2. It doesn’t work with medium grain rice. I used what I had: Goya medium grain white rice. I skimmed over the beginning regarding long grain rice having less starch, cooking drier and staying separated; I read it but it didn’t penetrate my brain. So, 1 Goya medium grain (rinsed well) and 2 c water in the rice cooker. For that kind of rice I usually use 1:1 or at the mot 1.5:1 water to rice. It boiled merrily, boiled over, leaving starchy overflow around the top and down the sides. When the rice maker said it was done, it was a gooey gummy starchy mess. ok, well, I’d make the best of it. I scooped it into a bowl, squeezed the juice of a whole lime into it, added a knob of good butter for good luck, and about 1/4 c of fresh rinsed, dried, and minced cilantro. It felt like I was stirring rice porridge. Gamely, I scooped some on each plate, along with a warm tortilla, shredded pork Carnitas, and passed the bowls of pico de gallo, sour cream, refried beans, shredded cheese, cilantro, diced avocado, etc. The latter were excellent; the rice, sadly, a disaster. A disaster of my own making, since I didn’t follow directions. Somehow I felt that using Goya rice would be ok, since Goya is a large producer of Hispanic food. Ummm no, Goya wasn’t a magic charm. FOLLOW THE DIRECTIONS AND USE LONG GRAIN RICE!!!
    To add taste I sprinkled on some Tejin seasoning, and stirred in another hunk of butter. It didn’t help. The rest of dinner was delicious; the rice went in the trash.

    1. Oh no! So sorry to hear that PJ. Definitely long grain rice or basmati is the best for this recipe! It prevents exactly when you described.

    2. get yourself some basmati rice.. you will never be interested in any other white rice.. so delicious and wonderful texture!

  3. If making ahead, should cilantro and lime juice be added just before serving or can entire dish be reheated?

    1. The entire dish can be reheated Regina. I like to add extra lime juice and cilantro to refresh the flavors before serving.

  4. First, I am a big fan and save many of the recipes you post. Keep it going and compliments on your efforts and highest regards.

    I want to make a comment on cilantro which in no way is an indictment against you or any other cilantro lover. It is more of a question than anything.

    For me, and I know there are many others too, cilantro is about the most hideous green, poor excuse for a seasoning, nausea inducing, nasal assault stuff that exists that probably should have a place in biological warfare instead of gastronomic fare. And its insidious rise in popularity, at least with those that promote certain ethnic dishes, is a mystery to me. I am a baby boomer, born in the fifties and I do not recall even hearing the name cilantro until maybe 20 years ago. And even then it was not a common ingredient or a feature of any recipe. But now people put it in everything it seems;I exaggerate but only a little!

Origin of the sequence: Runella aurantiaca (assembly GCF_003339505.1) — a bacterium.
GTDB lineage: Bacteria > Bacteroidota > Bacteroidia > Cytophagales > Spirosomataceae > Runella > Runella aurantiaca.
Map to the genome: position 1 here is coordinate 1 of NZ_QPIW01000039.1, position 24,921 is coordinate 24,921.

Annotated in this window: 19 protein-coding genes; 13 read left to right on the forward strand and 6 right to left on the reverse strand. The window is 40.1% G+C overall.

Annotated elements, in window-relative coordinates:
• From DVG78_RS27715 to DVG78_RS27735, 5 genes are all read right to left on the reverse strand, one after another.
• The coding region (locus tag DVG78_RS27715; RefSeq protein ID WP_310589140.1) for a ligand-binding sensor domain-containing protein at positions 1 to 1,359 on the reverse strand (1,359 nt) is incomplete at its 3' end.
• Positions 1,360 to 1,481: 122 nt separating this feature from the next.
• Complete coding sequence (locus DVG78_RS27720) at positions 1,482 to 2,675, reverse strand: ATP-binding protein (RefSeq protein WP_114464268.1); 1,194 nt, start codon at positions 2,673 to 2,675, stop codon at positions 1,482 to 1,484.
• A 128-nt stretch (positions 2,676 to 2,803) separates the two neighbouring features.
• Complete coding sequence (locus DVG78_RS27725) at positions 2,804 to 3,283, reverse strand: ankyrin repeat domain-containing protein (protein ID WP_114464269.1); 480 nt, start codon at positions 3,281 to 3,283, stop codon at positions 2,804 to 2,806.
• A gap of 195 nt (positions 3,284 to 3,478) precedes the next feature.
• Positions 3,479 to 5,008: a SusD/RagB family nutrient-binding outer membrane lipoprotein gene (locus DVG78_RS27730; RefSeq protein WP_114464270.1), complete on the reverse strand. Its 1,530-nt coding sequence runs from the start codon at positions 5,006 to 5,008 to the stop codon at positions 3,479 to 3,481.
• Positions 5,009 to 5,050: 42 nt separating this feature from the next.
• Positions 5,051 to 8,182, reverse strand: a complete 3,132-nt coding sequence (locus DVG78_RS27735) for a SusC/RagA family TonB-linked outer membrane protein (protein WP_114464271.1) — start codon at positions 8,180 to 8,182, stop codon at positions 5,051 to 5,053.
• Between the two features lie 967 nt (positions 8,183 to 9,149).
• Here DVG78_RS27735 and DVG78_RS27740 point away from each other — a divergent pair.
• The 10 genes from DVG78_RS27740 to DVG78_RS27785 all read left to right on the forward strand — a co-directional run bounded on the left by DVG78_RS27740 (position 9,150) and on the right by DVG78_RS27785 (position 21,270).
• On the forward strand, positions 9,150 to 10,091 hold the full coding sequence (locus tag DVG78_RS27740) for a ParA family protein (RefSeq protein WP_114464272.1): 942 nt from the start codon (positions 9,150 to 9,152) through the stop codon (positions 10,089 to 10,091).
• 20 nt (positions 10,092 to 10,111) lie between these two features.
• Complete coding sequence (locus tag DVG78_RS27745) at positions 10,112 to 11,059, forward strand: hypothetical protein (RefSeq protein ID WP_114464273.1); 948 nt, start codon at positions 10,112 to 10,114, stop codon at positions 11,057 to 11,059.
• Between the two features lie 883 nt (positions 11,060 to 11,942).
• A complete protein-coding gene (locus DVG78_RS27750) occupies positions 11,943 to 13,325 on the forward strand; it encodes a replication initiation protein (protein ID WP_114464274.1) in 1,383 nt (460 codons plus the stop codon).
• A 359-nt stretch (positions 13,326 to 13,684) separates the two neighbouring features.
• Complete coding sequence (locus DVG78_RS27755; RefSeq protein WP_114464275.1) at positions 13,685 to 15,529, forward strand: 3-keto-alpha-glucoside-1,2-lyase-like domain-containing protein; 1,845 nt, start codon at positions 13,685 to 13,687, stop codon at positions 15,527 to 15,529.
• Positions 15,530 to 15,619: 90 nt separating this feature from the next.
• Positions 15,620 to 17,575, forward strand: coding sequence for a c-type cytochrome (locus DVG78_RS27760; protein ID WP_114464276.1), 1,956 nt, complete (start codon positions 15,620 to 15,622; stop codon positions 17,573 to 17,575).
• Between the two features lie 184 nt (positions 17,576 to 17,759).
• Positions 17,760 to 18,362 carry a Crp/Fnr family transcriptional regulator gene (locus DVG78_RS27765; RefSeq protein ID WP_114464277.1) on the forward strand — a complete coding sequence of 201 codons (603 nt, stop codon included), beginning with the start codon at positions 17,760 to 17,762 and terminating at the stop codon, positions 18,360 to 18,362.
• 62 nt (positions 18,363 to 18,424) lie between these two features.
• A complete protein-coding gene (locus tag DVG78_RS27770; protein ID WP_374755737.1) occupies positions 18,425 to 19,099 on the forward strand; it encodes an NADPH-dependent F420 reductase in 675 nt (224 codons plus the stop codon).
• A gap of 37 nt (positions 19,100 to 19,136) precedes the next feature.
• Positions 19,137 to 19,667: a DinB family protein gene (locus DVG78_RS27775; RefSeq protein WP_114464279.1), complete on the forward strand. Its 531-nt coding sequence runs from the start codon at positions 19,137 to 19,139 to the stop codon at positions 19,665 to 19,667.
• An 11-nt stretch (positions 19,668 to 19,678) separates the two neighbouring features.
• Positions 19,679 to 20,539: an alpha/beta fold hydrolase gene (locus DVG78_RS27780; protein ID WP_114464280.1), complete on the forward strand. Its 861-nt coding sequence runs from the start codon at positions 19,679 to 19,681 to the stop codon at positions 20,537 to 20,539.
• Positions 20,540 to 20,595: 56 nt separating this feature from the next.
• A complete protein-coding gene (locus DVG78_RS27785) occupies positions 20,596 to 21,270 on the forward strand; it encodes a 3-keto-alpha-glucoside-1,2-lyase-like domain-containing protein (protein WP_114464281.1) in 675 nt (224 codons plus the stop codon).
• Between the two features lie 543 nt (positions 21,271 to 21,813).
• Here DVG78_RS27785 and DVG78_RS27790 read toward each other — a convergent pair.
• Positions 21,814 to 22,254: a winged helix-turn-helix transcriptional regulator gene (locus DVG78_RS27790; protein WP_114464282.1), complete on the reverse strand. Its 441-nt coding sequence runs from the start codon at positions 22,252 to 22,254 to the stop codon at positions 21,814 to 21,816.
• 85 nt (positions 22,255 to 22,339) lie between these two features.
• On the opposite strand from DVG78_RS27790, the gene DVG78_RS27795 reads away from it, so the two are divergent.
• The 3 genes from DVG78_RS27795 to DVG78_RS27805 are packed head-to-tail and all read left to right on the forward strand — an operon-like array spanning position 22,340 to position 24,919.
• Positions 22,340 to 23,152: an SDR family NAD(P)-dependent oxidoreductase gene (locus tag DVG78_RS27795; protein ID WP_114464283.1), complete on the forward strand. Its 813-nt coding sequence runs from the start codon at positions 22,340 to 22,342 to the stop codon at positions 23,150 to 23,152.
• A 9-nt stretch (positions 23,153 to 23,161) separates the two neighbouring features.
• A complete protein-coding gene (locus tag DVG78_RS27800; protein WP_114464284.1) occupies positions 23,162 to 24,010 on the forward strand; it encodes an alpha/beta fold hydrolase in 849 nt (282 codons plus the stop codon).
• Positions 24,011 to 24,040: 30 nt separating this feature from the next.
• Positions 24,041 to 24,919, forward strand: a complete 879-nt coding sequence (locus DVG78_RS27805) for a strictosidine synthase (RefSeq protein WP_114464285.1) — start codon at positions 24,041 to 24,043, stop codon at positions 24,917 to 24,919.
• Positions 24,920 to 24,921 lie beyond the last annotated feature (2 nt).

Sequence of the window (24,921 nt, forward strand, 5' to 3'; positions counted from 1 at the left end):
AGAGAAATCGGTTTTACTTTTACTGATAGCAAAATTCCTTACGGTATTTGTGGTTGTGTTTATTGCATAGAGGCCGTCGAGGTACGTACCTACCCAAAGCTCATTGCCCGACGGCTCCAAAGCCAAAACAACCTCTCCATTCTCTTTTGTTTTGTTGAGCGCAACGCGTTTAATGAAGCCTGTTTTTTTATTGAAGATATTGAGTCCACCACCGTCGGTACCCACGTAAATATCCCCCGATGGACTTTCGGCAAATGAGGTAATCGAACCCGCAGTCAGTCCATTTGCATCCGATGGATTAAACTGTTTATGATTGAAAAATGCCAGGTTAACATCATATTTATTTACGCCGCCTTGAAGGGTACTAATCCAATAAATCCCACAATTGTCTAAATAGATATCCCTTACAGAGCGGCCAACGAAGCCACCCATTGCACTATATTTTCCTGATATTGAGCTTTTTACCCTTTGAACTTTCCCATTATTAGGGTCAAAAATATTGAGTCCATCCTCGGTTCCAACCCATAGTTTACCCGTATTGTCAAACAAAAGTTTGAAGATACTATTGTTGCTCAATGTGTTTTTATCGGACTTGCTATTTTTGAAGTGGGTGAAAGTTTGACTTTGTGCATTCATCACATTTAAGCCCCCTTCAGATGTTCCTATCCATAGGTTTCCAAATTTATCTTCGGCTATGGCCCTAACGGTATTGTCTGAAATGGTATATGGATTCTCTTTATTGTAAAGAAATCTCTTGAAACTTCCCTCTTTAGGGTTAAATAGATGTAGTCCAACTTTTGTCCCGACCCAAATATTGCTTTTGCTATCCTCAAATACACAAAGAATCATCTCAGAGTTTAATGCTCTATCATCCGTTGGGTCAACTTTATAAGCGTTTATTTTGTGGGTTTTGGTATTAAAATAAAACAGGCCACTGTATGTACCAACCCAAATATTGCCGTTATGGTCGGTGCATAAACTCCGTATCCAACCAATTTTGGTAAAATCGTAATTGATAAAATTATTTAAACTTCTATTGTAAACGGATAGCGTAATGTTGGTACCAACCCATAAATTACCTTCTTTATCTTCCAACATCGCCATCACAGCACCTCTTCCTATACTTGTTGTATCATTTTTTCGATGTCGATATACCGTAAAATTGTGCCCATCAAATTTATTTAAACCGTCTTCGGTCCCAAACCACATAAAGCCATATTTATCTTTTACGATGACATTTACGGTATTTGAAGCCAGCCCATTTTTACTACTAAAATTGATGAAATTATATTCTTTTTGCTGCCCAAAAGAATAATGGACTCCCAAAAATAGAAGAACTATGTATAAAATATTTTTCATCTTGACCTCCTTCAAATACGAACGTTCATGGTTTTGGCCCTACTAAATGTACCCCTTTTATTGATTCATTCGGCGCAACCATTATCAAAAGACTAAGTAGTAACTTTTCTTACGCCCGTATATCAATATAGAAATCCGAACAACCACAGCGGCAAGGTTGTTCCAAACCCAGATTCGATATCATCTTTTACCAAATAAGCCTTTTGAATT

Maybe us cilantro haters have a gene missing, or were the result of some super secret government experiment gone bad, but the stuff truly tastes like something that has lain in a sweat soaked T-shirt, in a compost pile for probably 10 weeks or more! I now find myself skeptically eyeing even Italian food when it has a touch of green in it! Oh, is there no hope for us cilantro challenged people?

    1. I have heard that some people think cilantro has a flavor like soap, or sweat. I am sorry you don’t enjoy the flavor, but I did enjoy reading your comment Henry!

    2. I felt the same way but was determined to adapt..I started very small..actually bought some preseasoned cilantro lime was salads or sandwiches used only a small amount n eased into it finding in small amounts I ACTUALLY liked it! Just start very small..try this recipe with less cilantro n more lime..I’m getting you’ll like it!

    3. Henry’s comments cracked me up, but I can so relate to what he’s saying. I’m a baby boomer too & we never heard about cilantro as kids. First time I tasted it I hated it, until I started making my own salsa. First time making it was bland, & then I realized it didn’t have cilantro. Bought some, what a diference. I don’t use it a lot, I make a southwestern salad with corn, black beans, lime juice & cilantro & this wonderful rice recipe of Holly’s. I make this a lot when I make seafood, it’s great with shrimp, fish, really any seafood & so good & refreshing. I did this recipe on my own after experimenting with cilantro, but it’s the same as Holly’s less the bay leaf, which I’ll try next time I make it. My whole family loves it!5 stars

    4. I thought only my boyfriend despised cilantro. It is my favorite vegetable! I eat about two bunches a week lol!

    5. Henry, you’re on the right path with your cilantro aversion! I had an Ancestry DNA test done, which also included sensory traits related to your DNA. There is actually one for cilantro! People either love it or hate it…it’s all in your DNA! :D